Lessons from boxing history

Conrad M. Cariño

Conrad M. Cariño

About two weeks from now or on April 4, the boxing world will commemorate the 27th anniversary of the fight between Marvelous Marvin Hagler and Sugar Ray Leonard, which by the time it had been staged was somewhat overdue.

The fight ended with Hagler losing via split decision over 12 rounds, with the judge scoring it 118-110 in favor of Leonard getting sharply criticized. So bitter was Hagler over the result that he announced his retirement immediately after the fight. He was making the 12th defense of his title and had an impressive run before being decisioned by Leonard.

Hagler-Leonard was one of the fights clamored for by boxing fans at a time when the welterweight to middleweight division was having its golden era. With Hagler, Leonard, Thomas Hearns, Roberto Duran and even Wilfredo Benitez trying to outdo each other, boxing fans were definitely witnessing one of the best eras of boxing.

The clamor for Hagler and Leonard to get into the ring grew louder after Leonard beat Hearns in 14 rounds on September 16, 1981 and after Hagler stopped Hearns in three rounds on April 21, 1985.

The Leonard-Hearns fight on September 1981 was a classic that pitted two welterweights in their prime. And they were like day and night; Hearns was the power puncher who used his height advantage very well to pulverize his opponents, and Leonard used speed and combinations to befuddle the opposition.

With a height of 6’1’ (against the 5’10” of Leonard) and a 78-inch reach (against Leonard’s 74 inches), Hearns was seen largely as the bout’s possible victor.

Although Hearns dominated the first half of the fight, Leonard fought back and was able to register a dramatic come-from-behind stoppage in the 14th round. However, the beating Leonard got in his left eye from Hearns would cause him a detached retina and a brief retirement.

The Leonard-Hearns fight was judged by The Ring magazine as the Fight of the Year for 1981.

About four years later or on April 5, 1985, Hagler and Hearns would square off to produce one of the best boxing bouts in the fight game. In three action-packed rounds, Hagler and Hearns traded blows as if there was no tomorrow, but Hagler prevailed with a third round knockout.

While Hearns lost to both Leonard and Hagler, credit should be given to him for being a very entertaining fighter who made the fights real hit. No wonder he was also called “The Hitman.”

Looking at the results of Leonard-Hearns and Hagler-Hearns, it would be easy to conclude that Hagler had the big edge over Leonard should they meet. The argument was simple – it took Leonard 14 rounds to finish Hearns, while Hagler only needed three rounds.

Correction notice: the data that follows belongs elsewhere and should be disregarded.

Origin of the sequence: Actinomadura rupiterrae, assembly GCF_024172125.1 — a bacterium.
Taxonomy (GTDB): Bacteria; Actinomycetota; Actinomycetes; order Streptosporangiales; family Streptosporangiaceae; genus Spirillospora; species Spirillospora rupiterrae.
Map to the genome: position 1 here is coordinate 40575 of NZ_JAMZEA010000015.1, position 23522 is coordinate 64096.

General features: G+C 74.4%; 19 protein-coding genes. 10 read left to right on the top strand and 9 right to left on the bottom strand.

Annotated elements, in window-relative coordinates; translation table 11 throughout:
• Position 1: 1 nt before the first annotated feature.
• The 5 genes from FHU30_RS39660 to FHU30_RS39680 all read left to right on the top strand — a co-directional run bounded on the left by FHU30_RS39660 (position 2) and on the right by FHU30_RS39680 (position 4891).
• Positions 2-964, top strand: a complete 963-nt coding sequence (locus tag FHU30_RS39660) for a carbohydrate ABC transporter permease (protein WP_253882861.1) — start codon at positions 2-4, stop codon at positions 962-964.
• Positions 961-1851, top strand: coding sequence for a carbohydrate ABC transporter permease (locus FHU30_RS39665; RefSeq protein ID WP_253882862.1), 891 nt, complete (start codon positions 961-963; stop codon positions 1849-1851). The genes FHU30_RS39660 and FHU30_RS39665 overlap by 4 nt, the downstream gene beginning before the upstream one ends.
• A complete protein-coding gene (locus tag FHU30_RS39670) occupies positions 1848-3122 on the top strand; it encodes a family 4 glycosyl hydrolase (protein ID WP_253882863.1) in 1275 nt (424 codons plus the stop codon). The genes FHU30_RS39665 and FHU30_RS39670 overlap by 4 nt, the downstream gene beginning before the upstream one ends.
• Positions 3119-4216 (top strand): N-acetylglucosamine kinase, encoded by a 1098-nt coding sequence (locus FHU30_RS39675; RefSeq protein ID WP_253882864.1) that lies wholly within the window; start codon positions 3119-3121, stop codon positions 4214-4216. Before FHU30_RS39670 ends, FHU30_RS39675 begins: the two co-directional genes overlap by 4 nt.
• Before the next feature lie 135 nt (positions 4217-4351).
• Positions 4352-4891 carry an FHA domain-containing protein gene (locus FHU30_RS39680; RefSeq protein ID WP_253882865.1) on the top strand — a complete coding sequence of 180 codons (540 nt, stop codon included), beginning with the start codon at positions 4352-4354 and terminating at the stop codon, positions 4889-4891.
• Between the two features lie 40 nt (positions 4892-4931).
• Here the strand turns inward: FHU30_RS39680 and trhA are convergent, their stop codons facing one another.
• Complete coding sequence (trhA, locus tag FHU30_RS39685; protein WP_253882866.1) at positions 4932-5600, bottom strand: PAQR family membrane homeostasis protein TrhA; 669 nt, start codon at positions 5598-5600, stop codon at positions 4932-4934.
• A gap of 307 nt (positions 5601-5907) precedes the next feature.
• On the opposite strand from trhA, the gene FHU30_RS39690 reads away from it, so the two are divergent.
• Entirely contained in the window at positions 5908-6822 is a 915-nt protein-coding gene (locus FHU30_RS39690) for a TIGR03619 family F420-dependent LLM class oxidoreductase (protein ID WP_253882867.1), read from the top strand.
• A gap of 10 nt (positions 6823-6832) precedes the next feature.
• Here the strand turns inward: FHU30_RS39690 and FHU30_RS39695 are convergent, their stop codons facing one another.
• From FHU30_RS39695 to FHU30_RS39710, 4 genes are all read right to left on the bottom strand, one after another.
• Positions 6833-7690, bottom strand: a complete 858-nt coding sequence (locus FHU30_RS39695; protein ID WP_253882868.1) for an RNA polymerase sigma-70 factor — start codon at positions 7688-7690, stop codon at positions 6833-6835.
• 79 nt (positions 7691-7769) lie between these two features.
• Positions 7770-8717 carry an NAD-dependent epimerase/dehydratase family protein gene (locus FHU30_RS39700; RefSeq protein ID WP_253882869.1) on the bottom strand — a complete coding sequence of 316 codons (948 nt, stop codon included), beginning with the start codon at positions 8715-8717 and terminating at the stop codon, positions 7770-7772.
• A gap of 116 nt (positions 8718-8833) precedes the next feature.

But when fight night came, the bout was almost even with neither Leonard or Hagler looking dominated. Up to this day, there are boxing pundits who still believe Hagler won.

There are two lessons that can be learned from Leonard-Hagler: first is mega bouts that are staged rather can still produce a lot of buzz but not thunder, and this can be applied to Manny Pacquiao-Floyd Mayweather Jr.; and second is using the analogy of who beat a common opponent easier will win does not hold water much of the time.

On the first lesson, it was obvious that Hagler and Leonard were no longer in their physical peaks when they met on April 1987.

Had they fought three to five years earlier, their fight would have been a slam-bang affair that would have ended in a stoppage or knockout. Some people think that Leonard avoided Hagler, and that he waited for Hagler to “age.” I find no basis for both.

On Pacquiao-Mayweather, the fight definitely has the boxing world abuzz, but I don’t expect fireworks in the order of Hagler-Hearns or even Muhammad Ali-Joe Frazier 1 and Wilfredo Gomez-Salvador Sanchez.

On the latter lesson, there are many boxing pundits and fans who believe that Pacquiao can definitely beat Mayweather because the Filipino defeated common opponents Oscar Dela Hoya, Ricky Hatton and Miguel Cotto more handily.

Leonard-Hagler flushes that analogy down the drain. To further bolster how flawed that analogy is, it took two rounds for Hearns to dispatch Roberto Duran while Hagler went 15 full rounds with Duran. But Hearns did not last three rounds with Hagler.

Boxing history is so rich it can teach us many lessons.


Please follow our commenting guidelines.


  1. Dustin is correct – we will all find out what is wrong with Manny’s chin on May 2nd. We all know and do not have to find out that Mayweather has something wrong with his brain because he beats up his women, can’t read and Dustin can’t spell.

  2. win or loss,manny wins,ha!ha!ha!who you guys kidding with all that money?not even the dumbmest not the dumbmest.

  3. I basically know how each fighter will go at this fight, i thik we all do, but my fear is mannys chin since that ko by jmm. Just look at the light punching low level opposition hes fought since then. Lets take tim bradley, hes not beaten a single welterweight other than manny pac, yet hes rated in the top 10, huh i dont get it. Jmm hes only ever beaten manny pac at welterweight. Rios & Algieri, well they shoul never have been in the ring with manny. I think there may be a problem with mannys chin & if there is floyd will exploit it. We will find out on may 3.